We moved in on Tuesday 27th Sept. Liz and I had a bet on that we wouldn’t be in by my birthday on the 29th. Although I won the bet, Liz now claims she thought my birthday was on the 20th. The build was scheduled for 10 weeks from 1st July and although we’re over that, it’s not by much. The budget however, is another matter. When I watch ‘Grand Designs’, the outrageous budget extensions are usually as a result of the owners having flights of fancy during the build. It’s different with an office though. You’ve got to clarify the plan and the budget and stick to it, just the way we handle live jobs. What has come as a surprise though is that the design and build industry doesn’t seem to work that way. This’ll all come as no surprise to those who have dealt with this many times before. Apart from a few house extensions, I’m a relative novice.
It’s good to be in but incredibly stressful. We’re working in two zones out of four and the rest is still a building site with all the attendant noise and muck. To make matters worse, one of the zones is a massive scarey pile of boxes with no home at the moment. It’ll be wonderful when it’s done, but it certainly wasn’t my vision for this week that we’d be in the middle of it all. I had this picture of a sunny day – I’d had a couple of days to move everything into its rightful place and everything was finished to perfection. The rest of the team would just turn up, walk in and be amazed.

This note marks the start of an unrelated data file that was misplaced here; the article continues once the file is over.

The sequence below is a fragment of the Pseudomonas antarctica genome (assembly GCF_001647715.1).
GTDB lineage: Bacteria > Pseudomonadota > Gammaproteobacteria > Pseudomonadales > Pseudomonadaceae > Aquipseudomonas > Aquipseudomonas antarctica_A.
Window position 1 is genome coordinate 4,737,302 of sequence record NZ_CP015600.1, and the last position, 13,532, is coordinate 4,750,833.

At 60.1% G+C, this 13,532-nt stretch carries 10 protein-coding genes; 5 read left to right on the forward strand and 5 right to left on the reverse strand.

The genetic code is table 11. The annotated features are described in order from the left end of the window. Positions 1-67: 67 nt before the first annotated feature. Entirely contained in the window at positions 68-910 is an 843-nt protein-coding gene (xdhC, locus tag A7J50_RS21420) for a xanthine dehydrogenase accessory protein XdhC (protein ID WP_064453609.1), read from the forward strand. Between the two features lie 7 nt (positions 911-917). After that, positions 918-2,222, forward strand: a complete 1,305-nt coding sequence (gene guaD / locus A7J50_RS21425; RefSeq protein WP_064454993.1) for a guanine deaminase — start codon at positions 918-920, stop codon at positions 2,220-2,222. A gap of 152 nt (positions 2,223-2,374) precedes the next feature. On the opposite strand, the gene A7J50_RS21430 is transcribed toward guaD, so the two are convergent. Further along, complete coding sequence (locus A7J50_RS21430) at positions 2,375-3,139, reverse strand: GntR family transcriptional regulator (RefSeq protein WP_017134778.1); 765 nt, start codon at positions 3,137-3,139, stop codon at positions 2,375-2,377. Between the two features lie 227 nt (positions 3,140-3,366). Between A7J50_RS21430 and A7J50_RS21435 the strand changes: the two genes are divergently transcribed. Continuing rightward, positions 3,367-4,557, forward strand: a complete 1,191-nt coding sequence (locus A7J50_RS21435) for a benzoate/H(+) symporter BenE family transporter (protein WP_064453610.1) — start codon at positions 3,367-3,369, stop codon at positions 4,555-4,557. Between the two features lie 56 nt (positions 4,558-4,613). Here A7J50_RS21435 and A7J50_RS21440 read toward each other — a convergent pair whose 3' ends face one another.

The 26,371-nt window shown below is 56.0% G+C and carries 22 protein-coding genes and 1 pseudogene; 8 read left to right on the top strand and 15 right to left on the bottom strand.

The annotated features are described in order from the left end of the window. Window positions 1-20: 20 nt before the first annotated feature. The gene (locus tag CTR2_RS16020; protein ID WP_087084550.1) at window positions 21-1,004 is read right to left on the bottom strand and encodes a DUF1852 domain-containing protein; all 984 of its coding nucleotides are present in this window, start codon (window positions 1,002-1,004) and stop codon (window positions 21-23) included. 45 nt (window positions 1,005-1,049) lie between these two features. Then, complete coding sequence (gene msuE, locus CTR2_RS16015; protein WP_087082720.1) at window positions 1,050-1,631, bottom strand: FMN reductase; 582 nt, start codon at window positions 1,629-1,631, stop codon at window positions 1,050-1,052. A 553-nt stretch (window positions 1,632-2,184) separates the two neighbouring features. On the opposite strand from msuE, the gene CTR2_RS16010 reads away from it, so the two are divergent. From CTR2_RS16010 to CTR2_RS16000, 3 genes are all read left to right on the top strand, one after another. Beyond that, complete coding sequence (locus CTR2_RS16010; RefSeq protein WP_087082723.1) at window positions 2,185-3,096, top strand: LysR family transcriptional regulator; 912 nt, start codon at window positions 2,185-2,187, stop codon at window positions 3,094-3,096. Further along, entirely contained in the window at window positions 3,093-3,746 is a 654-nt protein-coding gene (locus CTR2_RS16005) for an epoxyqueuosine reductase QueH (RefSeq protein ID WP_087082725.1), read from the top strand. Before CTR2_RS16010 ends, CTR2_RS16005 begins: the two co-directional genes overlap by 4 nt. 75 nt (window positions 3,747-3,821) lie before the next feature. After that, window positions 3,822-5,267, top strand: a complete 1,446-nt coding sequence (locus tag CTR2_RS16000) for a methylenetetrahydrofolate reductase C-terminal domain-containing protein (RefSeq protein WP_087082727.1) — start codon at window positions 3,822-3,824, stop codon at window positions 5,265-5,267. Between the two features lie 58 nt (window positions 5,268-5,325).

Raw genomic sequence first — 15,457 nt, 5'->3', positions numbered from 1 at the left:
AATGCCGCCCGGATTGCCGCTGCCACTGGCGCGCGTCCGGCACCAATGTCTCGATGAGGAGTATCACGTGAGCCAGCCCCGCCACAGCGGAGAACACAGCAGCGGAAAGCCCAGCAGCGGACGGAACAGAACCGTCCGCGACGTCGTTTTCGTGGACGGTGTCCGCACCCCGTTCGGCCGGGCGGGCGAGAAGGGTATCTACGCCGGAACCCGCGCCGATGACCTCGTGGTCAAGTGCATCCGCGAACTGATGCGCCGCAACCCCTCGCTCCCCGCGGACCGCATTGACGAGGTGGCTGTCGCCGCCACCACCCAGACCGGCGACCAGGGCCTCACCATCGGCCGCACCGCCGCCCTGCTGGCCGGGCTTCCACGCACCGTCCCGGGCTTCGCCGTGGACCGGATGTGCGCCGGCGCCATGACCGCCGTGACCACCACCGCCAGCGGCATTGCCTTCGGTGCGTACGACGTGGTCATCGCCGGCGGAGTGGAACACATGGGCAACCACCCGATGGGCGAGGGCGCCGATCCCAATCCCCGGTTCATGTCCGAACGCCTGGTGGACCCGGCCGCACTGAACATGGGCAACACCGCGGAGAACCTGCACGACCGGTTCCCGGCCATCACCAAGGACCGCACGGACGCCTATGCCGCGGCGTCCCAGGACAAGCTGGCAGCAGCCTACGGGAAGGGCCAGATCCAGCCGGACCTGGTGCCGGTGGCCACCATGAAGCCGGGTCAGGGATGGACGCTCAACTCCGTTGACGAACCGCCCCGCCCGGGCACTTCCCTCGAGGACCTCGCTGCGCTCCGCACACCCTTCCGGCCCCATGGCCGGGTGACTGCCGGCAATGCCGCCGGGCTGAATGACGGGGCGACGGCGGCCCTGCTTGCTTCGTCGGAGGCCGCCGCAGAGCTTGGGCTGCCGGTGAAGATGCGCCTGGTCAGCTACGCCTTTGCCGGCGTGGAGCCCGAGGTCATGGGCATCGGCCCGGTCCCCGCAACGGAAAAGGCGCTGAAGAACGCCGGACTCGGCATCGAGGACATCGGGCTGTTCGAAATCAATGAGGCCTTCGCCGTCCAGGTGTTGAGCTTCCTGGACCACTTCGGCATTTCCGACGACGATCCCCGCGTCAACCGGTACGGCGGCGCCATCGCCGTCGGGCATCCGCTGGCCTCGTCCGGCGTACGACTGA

Well – it’s a sunny day, that’s a good start. And, it may be a blessing in disguise that it’s so unfinished because the whole team are working together to keep things going and get things back to some sense of nomality.
Feels good actually.